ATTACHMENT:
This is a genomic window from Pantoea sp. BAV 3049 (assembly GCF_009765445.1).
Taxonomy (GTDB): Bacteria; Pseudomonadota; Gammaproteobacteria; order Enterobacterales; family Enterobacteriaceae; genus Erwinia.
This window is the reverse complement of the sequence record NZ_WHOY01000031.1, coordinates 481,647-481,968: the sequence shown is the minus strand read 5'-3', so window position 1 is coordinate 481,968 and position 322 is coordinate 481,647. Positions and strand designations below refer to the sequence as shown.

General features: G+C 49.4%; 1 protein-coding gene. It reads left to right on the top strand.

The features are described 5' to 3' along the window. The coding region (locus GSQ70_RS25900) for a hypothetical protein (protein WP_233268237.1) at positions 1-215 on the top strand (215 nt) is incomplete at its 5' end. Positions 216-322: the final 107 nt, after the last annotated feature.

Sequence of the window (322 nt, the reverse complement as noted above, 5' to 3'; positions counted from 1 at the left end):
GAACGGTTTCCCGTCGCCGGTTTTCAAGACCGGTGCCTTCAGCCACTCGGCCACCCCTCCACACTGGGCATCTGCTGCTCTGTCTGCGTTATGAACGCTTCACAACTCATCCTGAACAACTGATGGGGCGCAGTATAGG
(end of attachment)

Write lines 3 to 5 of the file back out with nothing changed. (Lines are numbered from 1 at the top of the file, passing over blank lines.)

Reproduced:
This window is the reverse complement of the sequence record NZ_WHOY01000031.1, coordinates 481,647-481,968: the sequence shown is the minus strand read 5'-3', so window position 1 is coordinate 481,968 and position 322 is coordinate 481,647. Positions and strand designations below refer to the sequence as shown.

General features: G+C 49.4%; 1 protein-coding gene. It reads left to right on the top strand.

The features are described 5' to 3' along the window. The coding region (locus GSQ70_RS25900) for a hypothetical protein (protein WP_233268237.1) at positions 1-215 on the top strand (215 nt) is incomplete at its 5' end. Positions 216-322: the final 107 nt, after the last annotated feature.